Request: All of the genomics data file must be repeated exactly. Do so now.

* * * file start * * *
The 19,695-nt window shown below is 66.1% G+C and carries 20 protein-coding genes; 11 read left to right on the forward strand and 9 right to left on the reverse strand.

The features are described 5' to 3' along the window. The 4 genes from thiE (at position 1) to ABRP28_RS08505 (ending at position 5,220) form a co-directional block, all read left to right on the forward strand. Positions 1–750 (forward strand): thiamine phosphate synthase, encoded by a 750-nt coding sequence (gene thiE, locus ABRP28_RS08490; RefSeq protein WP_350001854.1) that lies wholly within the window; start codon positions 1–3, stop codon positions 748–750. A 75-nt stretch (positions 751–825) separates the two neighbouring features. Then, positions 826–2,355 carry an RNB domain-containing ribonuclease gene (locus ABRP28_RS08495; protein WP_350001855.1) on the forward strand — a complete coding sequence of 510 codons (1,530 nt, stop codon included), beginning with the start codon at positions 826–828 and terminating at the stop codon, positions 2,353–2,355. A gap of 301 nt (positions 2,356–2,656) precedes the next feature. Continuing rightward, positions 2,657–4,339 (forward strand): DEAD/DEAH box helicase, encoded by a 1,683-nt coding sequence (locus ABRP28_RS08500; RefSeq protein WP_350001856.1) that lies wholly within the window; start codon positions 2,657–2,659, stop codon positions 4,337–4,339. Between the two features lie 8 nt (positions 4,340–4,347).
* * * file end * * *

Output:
The 19,695-nt window shown below is 66.1% G+C and carries 20 protein-coding genes; 11 read left to right on the forward strand and 9 right to left on the reverse strand.

The features are described 5' to 3' along the window. The 4 genes from thiE (at position 1) to ABRP28_RS08505 (ending at position 5,220) form a co-directional block, all read left to right on the forward strand. Positions 1–750 (forward strand): thiamine phosphate synthase, encoded by a 750-nt coding sequence (gene thiE, locus ABRP28_RS08490; RefSeq protein WP_350001854.1) that lies wholly within the window; start codon positions 1–3, stop codon positions 748–750. A 75-nt stretch (positions 751–825) separates the two neighbouring features. Then, positions 826–2,355 carry an RNB domain-containing ribonuclease gene (locus ABRP28_RS08495; protein WP_350001855.1) on the forward strand — a complete coding sequence of 510 codons (1,530 nt, stop codon included), beginning with the start codon at positions 826–828 and terminating at the stop codon, positions 2,353–2,355. A gap of 301 nt (positions 2,356–2,656) precedes the next feature. Continuing rightward, positions 2,657–4,339 (forward strand): DEAD/DEAH box helicase, encoded by a 1,683-nt coding sequence (locus ABRP28_RS08500; RefSeq protein WP_350001856.1) that lies wholly within the window; start codon positions 2,657–2,659, stop codon positions 4,337–4,339. Between the two features lie 8 nt (positions 4,340–4,347).